AVC Live Streams Symposium Organized by UC Berkeley Armenian Studies Program

April 18, 2015

On April 18, 2015, the AGBU Armenian Virtual College live streamed an international symposium organized by the Armenian Studies Program at UC Berkeley entitled “The Origins of Armenian Genocide.” The event covered the crucial three years between 1912 and 1915. It featured a number of prominent scholars who discussed the combination of domestic and international factors that triggered the Armenian Genocide.

Professor Stephan H. Astourian, Director of the Armenian Studies Program at UC Berkeley, opened the symposium discussing the development and future of ‪the Armenian Genocide as a field of study. Professor Ronald Grigor Suny built his talk on the quote “They Can Live in the Desert but Nowhere Else” to discuss the elements of the ethnic elimination policy of the Young Turks and to address when a mass murder can be defined as a “genocide.”

Professor Fatma Muge Göçek of the University of Michigan emphasized four instances of violence of the Turkish policy against the Armenians in chronological order: “No instance of violence against the Armenians—be it the massacres of the 1890s, the Genocide of 1915, the massacres in the Republican period and, most recently, the assassination of Hrant Dink, have been punished so far.”

Professor Margaret Lavinia Anderson of UC Berkeley stressed in her presentation that “Armenians wanted stability in the Ottoman Empire, not territory.” However, the indifference of the Great Powers served as a good impetus for Abdülhamid II and the Young Turks to realize their plans as the presentations of Erik-Jan Zurcher from Leiden University, Netherlands, Proffesor Donald Bloxham of the University of Edinburgh, Garabet Moumdjian, an Independent Scholar and Consultant, and Ruben Safrastyan from the National Academy of Sciences in Armenia illustrated. The retrospective analysis by Yektan Turkyilmaz of Zentrum Moderner Orient, Germany, revealed that the mass deportations and massacres of the Armenians were so well planned, that they remained unpredictable even for the Armenian intellectuals who had close ties with the Turkish Government. The geographical map presented by Ugur Ümit Üngör of Utrecht University, Netherlands, on the other hand, illustrated the census data of the Armenian population in pre and post-1917 with the disturbing conclusion that Armenians were missing from most of the areas where they were a majority prior to the Genocide.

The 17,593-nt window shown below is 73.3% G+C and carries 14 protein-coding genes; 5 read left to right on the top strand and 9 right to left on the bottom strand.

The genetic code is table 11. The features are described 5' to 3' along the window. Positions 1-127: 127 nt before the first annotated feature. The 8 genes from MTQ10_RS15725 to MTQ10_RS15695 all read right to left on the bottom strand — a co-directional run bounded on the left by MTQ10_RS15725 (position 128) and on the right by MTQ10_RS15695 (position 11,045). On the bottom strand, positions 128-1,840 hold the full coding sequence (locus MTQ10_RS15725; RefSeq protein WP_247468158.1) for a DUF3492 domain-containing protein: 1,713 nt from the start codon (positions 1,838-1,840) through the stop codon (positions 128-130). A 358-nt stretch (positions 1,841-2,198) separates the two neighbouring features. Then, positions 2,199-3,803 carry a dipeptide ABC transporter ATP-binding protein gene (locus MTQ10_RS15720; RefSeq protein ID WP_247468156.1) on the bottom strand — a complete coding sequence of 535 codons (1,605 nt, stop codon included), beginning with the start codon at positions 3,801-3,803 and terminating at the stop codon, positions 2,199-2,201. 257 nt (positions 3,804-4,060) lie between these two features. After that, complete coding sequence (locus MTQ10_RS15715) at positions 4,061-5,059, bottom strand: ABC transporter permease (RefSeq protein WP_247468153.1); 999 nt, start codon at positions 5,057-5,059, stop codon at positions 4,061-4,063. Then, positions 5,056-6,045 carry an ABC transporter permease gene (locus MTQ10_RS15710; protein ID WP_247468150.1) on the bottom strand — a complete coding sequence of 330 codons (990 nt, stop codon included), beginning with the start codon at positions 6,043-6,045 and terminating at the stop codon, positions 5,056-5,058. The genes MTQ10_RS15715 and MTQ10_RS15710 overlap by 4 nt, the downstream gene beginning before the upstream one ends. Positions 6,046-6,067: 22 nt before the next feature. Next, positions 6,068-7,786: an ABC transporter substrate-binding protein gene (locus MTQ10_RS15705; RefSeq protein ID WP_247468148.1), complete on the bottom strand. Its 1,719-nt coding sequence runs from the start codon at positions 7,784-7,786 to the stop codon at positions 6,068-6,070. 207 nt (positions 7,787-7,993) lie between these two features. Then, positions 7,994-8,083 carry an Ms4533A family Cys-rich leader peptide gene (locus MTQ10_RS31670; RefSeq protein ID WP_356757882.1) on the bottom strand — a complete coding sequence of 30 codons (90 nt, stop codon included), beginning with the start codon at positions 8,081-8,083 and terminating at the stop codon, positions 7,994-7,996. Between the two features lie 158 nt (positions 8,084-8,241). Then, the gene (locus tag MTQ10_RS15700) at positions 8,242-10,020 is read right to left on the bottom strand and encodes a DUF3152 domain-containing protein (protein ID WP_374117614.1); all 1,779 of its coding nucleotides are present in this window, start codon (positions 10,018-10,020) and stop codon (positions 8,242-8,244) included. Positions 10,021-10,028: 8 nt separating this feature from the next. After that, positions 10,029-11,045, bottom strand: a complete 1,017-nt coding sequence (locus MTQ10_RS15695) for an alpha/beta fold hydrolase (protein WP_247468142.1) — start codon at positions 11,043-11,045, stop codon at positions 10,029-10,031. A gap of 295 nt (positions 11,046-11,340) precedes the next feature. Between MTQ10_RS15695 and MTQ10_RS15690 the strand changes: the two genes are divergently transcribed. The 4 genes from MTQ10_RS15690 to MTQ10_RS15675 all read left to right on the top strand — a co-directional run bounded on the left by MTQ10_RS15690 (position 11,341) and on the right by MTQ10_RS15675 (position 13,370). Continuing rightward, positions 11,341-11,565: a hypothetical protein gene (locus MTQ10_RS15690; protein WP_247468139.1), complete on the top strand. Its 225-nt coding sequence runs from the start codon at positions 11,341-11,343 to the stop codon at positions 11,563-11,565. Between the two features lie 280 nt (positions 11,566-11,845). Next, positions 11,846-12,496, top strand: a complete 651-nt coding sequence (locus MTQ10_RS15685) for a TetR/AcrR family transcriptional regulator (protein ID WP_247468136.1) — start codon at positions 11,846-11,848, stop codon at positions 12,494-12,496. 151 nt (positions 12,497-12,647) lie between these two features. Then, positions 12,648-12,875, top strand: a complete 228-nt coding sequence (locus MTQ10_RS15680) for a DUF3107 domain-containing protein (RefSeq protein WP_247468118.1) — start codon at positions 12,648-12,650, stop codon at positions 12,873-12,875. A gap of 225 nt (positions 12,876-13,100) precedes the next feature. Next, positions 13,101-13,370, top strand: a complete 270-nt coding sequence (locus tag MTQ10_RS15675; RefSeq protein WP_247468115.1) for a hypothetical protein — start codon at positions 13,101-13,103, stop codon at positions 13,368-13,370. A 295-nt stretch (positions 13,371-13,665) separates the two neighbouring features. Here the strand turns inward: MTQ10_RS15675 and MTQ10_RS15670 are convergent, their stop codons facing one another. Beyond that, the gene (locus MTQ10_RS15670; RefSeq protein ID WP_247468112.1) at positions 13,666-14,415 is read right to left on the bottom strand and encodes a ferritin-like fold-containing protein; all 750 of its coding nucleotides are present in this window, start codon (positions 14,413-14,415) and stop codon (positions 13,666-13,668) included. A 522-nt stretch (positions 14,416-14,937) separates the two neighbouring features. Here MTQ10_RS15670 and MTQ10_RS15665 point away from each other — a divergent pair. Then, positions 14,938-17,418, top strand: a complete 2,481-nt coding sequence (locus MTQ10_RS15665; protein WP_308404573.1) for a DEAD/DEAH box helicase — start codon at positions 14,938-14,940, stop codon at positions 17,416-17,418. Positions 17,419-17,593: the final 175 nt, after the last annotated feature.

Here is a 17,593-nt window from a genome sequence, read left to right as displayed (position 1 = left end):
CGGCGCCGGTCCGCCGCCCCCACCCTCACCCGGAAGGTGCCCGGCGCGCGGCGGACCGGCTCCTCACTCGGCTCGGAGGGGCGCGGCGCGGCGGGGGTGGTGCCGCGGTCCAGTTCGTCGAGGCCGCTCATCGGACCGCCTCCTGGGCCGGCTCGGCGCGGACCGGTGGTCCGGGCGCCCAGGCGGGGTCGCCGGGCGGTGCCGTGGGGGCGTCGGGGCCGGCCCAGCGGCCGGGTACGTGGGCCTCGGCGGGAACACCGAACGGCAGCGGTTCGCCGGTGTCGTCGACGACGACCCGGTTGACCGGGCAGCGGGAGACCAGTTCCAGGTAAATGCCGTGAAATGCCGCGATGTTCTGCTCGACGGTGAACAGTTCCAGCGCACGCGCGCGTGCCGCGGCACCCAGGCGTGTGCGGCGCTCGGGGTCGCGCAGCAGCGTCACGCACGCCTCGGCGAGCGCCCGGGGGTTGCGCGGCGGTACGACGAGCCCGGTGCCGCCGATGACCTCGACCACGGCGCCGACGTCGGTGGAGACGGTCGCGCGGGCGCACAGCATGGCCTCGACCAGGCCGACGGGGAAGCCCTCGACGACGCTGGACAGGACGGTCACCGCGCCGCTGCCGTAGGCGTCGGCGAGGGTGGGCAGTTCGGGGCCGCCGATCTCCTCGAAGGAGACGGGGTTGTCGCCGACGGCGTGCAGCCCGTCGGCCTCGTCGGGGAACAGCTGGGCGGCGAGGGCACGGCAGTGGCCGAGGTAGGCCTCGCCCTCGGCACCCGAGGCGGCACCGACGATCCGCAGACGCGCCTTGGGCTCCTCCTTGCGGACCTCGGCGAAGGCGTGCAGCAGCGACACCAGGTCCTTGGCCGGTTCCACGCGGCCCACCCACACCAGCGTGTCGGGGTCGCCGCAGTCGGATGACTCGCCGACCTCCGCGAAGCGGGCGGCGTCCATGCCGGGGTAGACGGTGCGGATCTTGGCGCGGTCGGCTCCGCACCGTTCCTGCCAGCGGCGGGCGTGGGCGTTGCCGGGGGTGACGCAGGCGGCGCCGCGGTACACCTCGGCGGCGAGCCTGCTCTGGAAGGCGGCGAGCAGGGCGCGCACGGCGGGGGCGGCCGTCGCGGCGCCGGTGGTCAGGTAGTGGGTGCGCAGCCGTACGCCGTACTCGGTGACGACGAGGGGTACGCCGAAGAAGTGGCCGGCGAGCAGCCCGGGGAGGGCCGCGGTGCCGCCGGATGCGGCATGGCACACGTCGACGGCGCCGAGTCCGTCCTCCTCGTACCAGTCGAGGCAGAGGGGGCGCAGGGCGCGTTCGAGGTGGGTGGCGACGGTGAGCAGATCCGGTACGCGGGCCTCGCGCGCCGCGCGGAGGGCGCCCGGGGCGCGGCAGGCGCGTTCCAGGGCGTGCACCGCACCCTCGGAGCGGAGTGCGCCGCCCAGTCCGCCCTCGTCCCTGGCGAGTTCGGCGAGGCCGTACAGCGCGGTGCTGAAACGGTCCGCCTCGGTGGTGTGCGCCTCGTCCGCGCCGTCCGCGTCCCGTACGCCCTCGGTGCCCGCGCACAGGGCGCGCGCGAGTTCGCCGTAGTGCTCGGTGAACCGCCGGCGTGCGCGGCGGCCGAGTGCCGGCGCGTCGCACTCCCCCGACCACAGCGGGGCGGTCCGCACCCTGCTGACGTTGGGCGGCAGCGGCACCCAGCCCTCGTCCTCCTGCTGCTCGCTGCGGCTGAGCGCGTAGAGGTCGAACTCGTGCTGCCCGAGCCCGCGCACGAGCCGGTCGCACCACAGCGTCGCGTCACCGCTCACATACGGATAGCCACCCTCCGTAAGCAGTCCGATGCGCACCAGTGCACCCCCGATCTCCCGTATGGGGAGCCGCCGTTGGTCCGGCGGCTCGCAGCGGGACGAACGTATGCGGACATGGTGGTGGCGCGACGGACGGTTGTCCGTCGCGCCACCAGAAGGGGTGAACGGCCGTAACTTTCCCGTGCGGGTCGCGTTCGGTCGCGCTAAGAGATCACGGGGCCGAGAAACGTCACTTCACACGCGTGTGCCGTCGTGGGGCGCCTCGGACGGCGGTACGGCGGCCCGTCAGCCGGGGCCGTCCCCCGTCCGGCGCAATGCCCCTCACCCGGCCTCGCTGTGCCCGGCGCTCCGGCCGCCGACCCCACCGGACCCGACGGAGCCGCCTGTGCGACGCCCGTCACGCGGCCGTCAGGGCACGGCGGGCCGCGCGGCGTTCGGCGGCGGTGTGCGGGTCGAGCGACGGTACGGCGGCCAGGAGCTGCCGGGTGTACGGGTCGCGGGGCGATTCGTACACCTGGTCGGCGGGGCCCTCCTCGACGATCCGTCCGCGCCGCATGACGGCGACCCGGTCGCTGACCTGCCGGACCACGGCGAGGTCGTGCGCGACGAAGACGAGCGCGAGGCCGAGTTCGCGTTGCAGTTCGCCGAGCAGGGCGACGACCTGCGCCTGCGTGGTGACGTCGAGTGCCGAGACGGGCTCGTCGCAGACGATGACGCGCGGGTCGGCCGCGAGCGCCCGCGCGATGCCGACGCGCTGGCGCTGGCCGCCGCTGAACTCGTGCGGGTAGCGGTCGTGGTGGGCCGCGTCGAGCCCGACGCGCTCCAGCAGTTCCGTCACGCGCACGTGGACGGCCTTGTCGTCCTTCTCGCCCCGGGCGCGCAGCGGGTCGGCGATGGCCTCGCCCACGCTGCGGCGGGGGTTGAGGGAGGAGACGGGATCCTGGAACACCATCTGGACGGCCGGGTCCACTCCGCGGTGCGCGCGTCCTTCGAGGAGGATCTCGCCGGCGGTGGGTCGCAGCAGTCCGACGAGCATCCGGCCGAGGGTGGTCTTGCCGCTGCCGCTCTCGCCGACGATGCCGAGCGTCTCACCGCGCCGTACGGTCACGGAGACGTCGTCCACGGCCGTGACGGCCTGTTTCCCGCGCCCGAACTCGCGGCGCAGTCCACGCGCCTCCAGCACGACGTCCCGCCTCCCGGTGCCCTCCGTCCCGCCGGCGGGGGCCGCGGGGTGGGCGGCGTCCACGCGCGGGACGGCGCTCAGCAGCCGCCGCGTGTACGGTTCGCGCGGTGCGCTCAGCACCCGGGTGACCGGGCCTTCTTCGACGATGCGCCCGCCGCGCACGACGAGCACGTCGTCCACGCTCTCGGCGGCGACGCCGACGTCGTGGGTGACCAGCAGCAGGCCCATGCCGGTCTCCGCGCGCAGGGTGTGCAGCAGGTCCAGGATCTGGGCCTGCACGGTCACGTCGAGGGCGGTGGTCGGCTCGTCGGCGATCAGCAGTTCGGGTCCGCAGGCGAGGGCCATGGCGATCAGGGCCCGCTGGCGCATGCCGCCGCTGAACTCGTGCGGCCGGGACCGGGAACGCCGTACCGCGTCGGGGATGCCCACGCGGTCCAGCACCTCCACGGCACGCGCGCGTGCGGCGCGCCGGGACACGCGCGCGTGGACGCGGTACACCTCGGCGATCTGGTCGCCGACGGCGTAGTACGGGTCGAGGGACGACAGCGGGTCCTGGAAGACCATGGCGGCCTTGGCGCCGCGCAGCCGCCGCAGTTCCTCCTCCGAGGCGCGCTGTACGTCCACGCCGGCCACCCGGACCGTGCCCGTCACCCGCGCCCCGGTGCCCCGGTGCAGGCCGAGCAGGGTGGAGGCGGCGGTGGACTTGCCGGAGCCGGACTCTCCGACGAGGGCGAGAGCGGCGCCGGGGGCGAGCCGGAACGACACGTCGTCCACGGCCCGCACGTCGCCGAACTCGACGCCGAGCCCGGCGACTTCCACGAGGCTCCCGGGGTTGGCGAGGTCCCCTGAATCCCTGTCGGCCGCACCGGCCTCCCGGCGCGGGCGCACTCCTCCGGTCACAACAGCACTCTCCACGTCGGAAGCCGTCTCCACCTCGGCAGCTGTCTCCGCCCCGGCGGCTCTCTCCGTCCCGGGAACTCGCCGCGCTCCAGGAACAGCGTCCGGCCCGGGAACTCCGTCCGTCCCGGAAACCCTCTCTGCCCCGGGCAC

The symposium added greatly to the scholarly research in the field of the Armenian Genocide, and stimulated an immense discussion among the speakers and the attendees.

The live streaming of the event was part of AVC’s Webinar Series. The aim of the Series is to help AVC users transcend geography and time zones to virtually attend outstanding seminars, symposiums, conferences and public talks that present cutting-edge research, discussions and insights in Armenian history and culture.

Watch the video recordings of the conference